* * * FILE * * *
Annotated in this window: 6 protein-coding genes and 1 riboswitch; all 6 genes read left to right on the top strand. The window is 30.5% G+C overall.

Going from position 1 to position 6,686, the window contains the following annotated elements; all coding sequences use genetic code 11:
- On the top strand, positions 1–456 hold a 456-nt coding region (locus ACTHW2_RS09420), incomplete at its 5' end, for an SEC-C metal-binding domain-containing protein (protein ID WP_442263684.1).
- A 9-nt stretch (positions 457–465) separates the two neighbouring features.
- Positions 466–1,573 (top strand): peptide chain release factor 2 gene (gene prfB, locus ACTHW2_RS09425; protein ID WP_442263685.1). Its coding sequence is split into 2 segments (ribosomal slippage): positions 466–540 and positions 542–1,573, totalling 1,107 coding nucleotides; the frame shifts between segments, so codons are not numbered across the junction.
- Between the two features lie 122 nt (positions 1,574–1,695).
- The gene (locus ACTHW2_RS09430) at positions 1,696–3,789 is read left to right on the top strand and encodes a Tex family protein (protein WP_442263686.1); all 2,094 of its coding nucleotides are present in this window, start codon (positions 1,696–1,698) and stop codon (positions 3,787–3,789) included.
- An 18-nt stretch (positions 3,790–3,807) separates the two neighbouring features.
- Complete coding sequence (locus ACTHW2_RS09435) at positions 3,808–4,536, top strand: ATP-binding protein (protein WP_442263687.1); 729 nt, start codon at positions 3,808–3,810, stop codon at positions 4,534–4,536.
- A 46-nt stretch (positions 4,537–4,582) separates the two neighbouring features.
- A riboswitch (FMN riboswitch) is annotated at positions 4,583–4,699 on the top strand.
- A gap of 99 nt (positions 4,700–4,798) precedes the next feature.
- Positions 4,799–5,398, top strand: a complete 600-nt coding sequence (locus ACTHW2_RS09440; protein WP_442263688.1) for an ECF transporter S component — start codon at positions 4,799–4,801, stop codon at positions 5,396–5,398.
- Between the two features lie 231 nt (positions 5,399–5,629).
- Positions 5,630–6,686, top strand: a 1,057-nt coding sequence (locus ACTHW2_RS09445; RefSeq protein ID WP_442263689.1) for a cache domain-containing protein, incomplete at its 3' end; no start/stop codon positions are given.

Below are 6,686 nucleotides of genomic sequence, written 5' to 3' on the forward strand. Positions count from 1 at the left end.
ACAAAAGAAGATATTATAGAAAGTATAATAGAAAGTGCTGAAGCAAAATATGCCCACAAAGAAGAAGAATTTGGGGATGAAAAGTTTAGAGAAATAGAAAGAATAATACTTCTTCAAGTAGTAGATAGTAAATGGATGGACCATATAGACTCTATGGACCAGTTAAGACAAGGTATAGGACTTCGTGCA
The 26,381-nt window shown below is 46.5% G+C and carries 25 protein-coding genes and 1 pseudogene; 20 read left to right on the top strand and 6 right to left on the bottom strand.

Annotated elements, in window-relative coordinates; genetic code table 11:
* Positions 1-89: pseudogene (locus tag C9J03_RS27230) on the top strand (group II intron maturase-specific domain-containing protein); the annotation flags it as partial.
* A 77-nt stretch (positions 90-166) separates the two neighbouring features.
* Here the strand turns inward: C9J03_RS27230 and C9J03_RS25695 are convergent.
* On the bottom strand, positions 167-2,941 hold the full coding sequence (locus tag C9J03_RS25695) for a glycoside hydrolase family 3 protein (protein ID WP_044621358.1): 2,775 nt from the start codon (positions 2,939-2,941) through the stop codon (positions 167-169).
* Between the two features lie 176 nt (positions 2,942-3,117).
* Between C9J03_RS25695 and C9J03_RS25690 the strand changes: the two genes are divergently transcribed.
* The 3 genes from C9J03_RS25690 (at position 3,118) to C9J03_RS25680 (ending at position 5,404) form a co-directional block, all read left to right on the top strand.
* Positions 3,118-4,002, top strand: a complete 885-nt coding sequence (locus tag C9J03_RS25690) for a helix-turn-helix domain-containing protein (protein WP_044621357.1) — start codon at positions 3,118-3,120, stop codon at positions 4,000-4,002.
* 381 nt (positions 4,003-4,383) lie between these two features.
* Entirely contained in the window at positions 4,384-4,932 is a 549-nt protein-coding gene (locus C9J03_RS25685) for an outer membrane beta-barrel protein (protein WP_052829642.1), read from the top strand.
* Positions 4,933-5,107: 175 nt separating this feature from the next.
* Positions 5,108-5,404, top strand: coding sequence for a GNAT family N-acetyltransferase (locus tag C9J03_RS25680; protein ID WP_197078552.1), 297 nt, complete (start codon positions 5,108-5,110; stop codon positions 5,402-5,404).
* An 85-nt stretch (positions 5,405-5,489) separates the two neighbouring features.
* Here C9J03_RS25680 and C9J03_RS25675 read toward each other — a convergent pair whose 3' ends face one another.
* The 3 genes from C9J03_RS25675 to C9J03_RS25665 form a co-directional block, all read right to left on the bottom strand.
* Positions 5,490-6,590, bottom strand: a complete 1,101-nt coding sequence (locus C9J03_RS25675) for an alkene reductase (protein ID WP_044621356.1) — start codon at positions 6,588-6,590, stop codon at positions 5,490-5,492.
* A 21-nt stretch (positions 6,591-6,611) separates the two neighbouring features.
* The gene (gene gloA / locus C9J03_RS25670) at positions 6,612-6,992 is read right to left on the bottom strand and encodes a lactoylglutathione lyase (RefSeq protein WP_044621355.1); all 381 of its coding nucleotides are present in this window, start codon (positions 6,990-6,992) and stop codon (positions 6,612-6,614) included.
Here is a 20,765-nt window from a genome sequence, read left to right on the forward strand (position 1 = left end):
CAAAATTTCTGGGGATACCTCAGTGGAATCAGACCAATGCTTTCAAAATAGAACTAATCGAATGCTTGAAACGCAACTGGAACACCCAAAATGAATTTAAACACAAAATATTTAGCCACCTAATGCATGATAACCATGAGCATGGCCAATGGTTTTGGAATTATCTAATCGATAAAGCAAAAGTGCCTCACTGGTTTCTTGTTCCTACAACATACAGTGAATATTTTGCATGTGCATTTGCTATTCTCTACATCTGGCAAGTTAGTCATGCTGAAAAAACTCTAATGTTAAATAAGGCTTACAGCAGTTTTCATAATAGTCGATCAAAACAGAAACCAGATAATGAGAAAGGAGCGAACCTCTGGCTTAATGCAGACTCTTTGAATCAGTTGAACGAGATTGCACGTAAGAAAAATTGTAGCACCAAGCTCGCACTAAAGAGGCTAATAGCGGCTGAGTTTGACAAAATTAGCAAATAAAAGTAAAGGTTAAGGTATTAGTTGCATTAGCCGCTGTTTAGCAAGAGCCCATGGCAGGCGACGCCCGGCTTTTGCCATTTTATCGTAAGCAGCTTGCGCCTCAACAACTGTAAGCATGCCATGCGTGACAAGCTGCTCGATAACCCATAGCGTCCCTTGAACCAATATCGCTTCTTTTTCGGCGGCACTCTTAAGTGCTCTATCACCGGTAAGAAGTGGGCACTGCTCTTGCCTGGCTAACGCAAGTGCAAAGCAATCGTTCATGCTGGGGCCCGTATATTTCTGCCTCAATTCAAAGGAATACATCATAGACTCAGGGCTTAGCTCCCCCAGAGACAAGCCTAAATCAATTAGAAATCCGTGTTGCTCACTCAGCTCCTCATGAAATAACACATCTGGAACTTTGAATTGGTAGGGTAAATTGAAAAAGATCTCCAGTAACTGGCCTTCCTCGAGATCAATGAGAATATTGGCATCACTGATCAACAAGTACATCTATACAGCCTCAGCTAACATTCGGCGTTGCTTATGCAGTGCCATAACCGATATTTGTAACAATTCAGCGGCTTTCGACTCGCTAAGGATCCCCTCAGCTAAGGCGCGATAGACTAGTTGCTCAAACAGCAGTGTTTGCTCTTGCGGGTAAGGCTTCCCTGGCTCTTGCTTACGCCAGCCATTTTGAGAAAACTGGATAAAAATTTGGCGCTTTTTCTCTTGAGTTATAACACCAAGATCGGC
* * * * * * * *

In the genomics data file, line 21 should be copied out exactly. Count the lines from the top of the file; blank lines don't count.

* A 77-nt stretch (positions 90-166) separates the two neighbouring features.